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Stephen1918

AEG C.IV in progress

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I've been working on an AEG C.IV. The plane itself is close to being finished, still a few tweaks to do. I've started skinning the cockpit and making decals. I am also planning a green and brown skin. 

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It's beautiful.  The more two seaters, the better.  Thank you for all your work.

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I always liked the AEG planes. This one is beautiful. I've been so caught up in my move to our new house and work that I haven't been able to work on the StratigicNodes for the new Verdun terrain. I feel like I'm so far behind now with FE. I'm missing out on the new handful of awesome planes and objects. Thanks Stephen1918. Any "J" types in the future? AEG, Junkers, or Albatros armored "J" types? Pitty the gunners cant train their fire on ground objects. Straffing trenches would be great.

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NOW THAT IS BEAUTIFUL!

 

I second that - beautiful!  Nice camo scheme too. :biggrin:

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 Any "J" types in the future? AEG, Junkers, or Albatros armored "J" types? Pitty the gunners cant train their fire on ground objects. Straffing trenches would be great.

 

My first 3D model worth talking about was a Junkers J1.  I am willing to consider dusting it off and updating it.  However, the reason I set it aside was that - to be historically correct - the gamer would not have much fun.  J1s were primarily used to maintain contact/communication with Stosstruppen - special assault troops who had broken through the trench line and were operating in the Allied rear - and did not carry forward firing guns or bombs.  It was also slow and clumsy, and usually operated at an altitude of roughly 100-200 feet.  The J1 would only be interesting if historically inaccurate guns and bombs were added.  Shots below are of the old model with a new gunner. 

 

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That's awesome Geezer. It could still be used as a "Recon" and/or "ArmyCoop"  aircraft in missions and campaigns. It's a very cool looking late war plane. the wings were huge. And it was tough. Of course I say yes to this project.

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And you can add some hand grenades....

Windsock Datafile 39 says the plane had fixtures for holding signaling flares, hand grenades or 1 Kg Fliegermaus bombson the side of the fuselage.

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And you can add some hand grenades....

Windsock Datafile 39 says the plane had fixtures for holding signaling flares, hand grenades or 1 Kg Fliegermaus bombs on the side of the fuselage.

 

The Fliegermaus (Type GR 16 in First Eagles) looks like a small bomb, with fins on the end. This is a loadout I made for Laton's Pfalz E.III for the Eastern Front. There are six Fliegermaus grenades racked next to the cockpit.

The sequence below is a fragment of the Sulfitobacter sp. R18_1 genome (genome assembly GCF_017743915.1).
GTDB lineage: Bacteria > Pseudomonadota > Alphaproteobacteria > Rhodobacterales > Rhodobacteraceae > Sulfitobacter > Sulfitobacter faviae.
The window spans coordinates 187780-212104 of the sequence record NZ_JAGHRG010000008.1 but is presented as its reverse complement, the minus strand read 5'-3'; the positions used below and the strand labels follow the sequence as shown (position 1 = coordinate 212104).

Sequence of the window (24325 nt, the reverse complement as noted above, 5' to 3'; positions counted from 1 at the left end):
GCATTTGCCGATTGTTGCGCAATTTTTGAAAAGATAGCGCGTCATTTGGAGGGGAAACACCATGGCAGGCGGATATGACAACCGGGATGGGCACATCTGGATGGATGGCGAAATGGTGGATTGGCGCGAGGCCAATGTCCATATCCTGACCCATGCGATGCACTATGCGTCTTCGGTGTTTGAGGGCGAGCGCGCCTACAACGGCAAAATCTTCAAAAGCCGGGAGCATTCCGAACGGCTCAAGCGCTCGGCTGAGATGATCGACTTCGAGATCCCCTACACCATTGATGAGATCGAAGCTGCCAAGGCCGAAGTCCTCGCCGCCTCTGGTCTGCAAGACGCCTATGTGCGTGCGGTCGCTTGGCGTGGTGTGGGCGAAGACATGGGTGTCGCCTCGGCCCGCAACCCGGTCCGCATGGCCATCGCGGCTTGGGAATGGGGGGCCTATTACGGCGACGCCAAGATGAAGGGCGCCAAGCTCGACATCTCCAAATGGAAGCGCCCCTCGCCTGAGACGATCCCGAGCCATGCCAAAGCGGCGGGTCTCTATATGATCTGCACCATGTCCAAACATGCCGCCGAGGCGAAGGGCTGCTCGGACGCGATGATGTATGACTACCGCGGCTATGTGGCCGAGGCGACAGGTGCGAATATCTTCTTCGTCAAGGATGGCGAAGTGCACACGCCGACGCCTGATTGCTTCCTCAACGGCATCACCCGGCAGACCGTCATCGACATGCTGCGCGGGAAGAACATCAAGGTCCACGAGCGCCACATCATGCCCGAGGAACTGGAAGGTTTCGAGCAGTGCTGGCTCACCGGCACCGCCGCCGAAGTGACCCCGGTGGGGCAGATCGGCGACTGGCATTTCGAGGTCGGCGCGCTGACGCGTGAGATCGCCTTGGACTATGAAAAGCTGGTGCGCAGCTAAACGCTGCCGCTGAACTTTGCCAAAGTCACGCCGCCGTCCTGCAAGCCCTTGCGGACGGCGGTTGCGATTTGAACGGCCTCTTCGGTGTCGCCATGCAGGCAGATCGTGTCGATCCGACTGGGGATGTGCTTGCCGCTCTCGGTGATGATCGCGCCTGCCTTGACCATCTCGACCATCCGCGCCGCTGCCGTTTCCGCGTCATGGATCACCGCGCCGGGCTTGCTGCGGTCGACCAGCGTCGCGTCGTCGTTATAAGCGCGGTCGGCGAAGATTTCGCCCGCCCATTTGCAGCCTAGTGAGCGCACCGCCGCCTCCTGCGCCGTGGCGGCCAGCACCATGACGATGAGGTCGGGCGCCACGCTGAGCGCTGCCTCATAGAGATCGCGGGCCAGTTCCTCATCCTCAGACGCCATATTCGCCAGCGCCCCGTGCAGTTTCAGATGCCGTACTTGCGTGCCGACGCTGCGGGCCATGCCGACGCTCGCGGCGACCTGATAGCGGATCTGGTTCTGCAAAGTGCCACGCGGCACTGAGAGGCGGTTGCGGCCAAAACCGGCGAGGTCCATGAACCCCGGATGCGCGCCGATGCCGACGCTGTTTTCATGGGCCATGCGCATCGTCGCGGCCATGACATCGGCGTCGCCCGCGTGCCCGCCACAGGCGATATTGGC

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As I've said before, what FE needs most now, along with a Famman F-40, is a 1918 German 2-seater like the LVG C VI or Halberstadt C V, or perhaps a Rumpler C IV like the excellent WOFF version.

 

The Junkers J I is interesting and would be welcome and a useful AI foe even if not popular player-flown but its slot could be filled by an AEG J I which, with an angular, armoured nose, would be an easy adaption of the C IV.

 

The AEG is a great new addition; with its arrival, we will have plenty of 1915-17 German 2-seaters. A general purpose model that's really suitable for the last year or so of the war is arguably the last biggish gap in the FE planeset, along with the very common F-40 from the mid-war period. Next most important would be some of the many other French 2- or multi-seat aircraft like the Dorand AR 1 and the Caurdon R XI, and an AW FK-8.

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My first 3D model worth talking about was a Junkers J1.  I am willing to consider dusting it off and updating it.  However, the reason I set it aside was that - to be historically correct - the gamer would not have much fun.  J1s were primarily used to maintain contact/communication with Stosstruppen - special assault troops who had broken through the trench line and were operating in the Allied rear - and did not carry forward firing guns or bombs.  It was also slow and clumsy, and usually operated at an altitude of roughly 100-200 feet.  The J1 would only be interesting if historically inaccurate guns and bombs were added.  Shots below are of the old model with a new gunner. 

 

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Geezer, What happened to the First Eagles WWI planes you were teasing us with? This Junkers sure would look cool over the trenches.

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I'm not ignoring them, I'm just phasing in the 1930s stuff I like.  I'll get around to finishing the Halberstadt sometime, and maybe the Junkers.  I'm still a little lukewarm about the J.1 because - to be ACCURATE - it carried no forward gun or bombs.  Just grenades and a rear gun. 

 

I can tell you have been thinking about strafing trenches from your recent post.  Your terrain looks really good, so I can't blame you for wanting to fly low over it.  :biggrin:

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That could be done. The AEG J.I and J.II had two forward facing, and angled down, machine guns that the observer could operate. He would look through holes in the floor to target ground objects. Ideal for trench straffing.

The main guns could just be placed in this such position. But I don't know how AI planes would shoot anything with the guns in that position.